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Re: Decentralised extensibility idea (ISSUE-41)

From: Aryeh Gregor <Simetrical+w3c@gmail.com>
Date: Sun, 17 Jan 2010 07:10:53 -0500
Message-ID: <7c2a12e21001170410y4bc49671lf5067c9bcb6af51a@mail.gmail.com>
To: Leif Halvard Silli <xn--mlform-iua@xn--mlform-iua.no>
Cc: Toby Inkster <tai@g5n.co.uk>, Philip J├Ągenstedt <philipj@opera.com>, "public-html@w3.org" <public-html@w3.org>
On Sun, Jan 17, 2010 at 12:56 AM, Leif Halvard Silli
<xn--mlform-iua@xn--mlform-iua.no> wrote:
> You know, if you think so, then you should work for removing @data-*
> from the spec. And don't forget @class either. Because both of them
> allows to sneak across the borderline without your attention.

It's always *possible*.  You could always shoehorn nonstandard data
somewhere.  You could hide it in the least significant bits of in-page
images if you wanted.  But at least the obvious extension points
should have the "applicable specification" requirement added, so that
at those extension points, widely-used validators will only validate
things they know are are open standards.

In practice, it seems like authors of language extensions don't want
to hide in class/title/etc. (Microformats notable excepted).  It's
cumbersome and inflexible.  So you can either use a nasty hack (data-*
makes it only slightly less nasty) and validate, or have much more
freedom but not validate unless you standardize.  That's better than
nothing.

> All that can sneak through a validator with @profile can also sneak
> through it without @profile. @profile can not be used for blessing
> something that isn't already part of HTML5. @profile is not something
> which lets you invent your own HTML elements and attributes.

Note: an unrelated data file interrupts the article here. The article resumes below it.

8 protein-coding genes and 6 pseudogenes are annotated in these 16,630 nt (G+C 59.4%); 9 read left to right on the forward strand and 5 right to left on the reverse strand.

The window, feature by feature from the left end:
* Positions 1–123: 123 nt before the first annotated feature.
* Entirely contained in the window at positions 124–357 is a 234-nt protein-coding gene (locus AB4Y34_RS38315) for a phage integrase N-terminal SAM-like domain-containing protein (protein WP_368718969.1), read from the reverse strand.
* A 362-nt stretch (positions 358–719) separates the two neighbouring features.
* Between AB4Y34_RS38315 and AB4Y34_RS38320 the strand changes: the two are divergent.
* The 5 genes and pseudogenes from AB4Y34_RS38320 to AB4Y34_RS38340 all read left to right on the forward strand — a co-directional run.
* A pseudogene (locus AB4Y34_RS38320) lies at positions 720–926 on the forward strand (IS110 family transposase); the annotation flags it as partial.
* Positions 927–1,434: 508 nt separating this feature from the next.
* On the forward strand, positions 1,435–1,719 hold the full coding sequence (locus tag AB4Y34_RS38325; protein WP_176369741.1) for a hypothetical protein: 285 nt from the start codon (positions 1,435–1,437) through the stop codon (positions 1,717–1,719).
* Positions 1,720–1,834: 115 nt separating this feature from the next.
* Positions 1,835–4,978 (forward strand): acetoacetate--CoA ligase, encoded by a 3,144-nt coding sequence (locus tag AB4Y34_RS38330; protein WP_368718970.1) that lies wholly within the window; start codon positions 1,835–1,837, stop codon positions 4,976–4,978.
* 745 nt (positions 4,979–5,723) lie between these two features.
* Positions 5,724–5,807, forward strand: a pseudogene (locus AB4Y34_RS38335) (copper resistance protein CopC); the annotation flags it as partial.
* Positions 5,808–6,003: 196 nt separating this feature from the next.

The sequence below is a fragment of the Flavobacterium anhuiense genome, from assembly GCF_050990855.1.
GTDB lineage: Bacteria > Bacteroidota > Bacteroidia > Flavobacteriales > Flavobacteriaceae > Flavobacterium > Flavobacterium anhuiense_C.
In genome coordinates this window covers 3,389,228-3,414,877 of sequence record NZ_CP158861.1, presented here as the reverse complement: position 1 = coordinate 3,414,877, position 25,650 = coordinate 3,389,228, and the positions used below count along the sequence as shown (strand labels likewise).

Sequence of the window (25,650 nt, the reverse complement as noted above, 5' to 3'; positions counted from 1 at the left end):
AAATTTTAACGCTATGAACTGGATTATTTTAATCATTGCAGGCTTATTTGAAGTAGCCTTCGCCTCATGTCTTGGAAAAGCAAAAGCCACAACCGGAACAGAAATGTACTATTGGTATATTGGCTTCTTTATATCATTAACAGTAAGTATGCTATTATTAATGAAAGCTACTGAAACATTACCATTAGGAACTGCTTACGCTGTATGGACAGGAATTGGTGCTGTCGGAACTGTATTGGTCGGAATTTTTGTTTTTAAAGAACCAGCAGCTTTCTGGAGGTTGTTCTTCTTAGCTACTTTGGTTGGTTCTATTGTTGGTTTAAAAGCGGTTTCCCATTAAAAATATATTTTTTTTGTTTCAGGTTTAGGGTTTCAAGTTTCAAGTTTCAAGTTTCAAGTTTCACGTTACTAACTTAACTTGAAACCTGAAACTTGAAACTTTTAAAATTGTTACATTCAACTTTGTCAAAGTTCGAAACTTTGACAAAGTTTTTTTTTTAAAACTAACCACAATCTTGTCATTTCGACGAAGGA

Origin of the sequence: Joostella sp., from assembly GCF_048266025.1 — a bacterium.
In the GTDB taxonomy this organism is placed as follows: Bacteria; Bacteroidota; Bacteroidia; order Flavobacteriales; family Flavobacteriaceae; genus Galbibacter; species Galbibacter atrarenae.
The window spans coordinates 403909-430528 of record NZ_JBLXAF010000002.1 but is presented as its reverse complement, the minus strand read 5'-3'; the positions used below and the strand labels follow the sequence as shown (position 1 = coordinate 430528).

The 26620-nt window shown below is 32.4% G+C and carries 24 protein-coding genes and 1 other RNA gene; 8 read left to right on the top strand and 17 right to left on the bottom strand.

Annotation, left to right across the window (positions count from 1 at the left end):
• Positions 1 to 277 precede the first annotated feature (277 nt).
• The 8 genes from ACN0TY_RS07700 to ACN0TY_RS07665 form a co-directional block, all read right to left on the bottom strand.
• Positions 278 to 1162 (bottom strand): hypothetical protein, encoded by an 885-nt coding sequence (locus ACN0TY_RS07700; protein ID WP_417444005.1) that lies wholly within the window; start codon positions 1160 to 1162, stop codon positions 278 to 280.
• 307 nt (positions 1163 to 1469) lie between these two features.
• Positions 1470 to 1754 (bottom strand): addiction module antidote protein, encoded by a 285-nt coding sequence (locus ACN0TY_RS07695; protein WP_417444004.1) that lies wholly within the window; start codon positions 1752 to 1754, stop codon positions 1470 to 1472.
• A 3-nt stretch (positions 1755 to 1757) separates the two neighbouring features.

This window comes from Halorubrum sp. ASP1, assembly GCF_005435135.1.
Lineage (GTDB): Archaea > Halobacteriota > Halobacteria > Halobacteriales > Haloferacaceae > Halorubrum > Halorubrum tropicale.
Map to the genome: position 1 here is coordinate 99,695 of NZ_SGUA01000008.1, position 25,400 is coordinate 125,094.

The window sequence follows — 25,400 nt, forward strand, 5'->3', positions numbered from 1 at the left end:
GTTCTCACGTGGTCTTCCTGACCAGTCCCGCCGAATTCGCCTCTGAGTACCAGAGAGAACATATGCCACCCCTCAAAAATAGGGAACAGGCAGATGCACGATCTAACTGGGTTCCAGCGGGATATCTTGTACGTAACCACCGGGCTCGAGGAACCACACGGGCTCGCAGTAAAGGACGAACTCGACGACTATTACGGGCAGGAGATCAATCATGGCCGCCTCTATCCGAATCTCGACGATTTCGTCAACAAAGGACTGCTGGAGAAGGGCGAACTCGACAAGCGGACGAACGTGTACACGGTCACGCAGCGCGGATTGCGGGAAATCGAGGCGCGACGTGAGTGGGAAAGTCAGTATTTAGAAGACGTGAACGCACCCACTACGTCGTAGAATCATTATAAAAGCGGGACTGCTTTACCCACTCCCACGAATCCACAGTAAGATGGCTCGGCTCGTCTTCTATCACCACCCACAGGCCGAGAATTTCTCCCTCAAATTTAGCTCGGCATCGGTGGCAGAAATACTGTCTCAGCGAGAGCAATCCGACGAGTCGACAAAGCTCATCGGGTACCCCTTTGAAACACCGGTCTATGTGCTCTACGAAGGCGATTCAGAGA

Why is your proposal preferable to inventing your own elements and
attributes?  As far as I can tell, the only advantage is it encourages
people to try sneaking past validators with extensions that haven't
been verified as open standards.  IMO that's a *bad* thing.

> @profile is for creating open, well-conceived standards. Microdata as
> well, btw. I have no clue how Microdata validation will work, but I
> thought - in addition to certain centrally kept vocabs - it was meant
> for individually developed vocabularies. Even the W3 and the WHATwg
> would not be powerful enough to keep track of all the "applicable"
> vocabularies that could be created for Microdata.

"The item type must be a type defined in an applicable specification."
http://www.whatwg.org/specs/web-apps/current-work/multipage/microdata.html#items

This means that yes, microdata vocabularies must be whitelisted by
validator authors to validate.  They don't have to be approved by the
W3C or WHATWG, though.  If a community develops that independently and
responsibly manages microdata vocabularies and has a list that's
clearly specified, I'd expect validators to whitelist all the
vocabularies on that community's list.

Of course, vocabularies will still *work* even if they don't validate,
as always -- you can still *use* them just fine.  They just won't get
the imprimatur of a trusted validator until they are, in fact, open
standards.  (Assuming that trusted validators are pro-standards, which
has historically been the case.)
Received on Sunday, 17 January 2010 12:11:28 UTC

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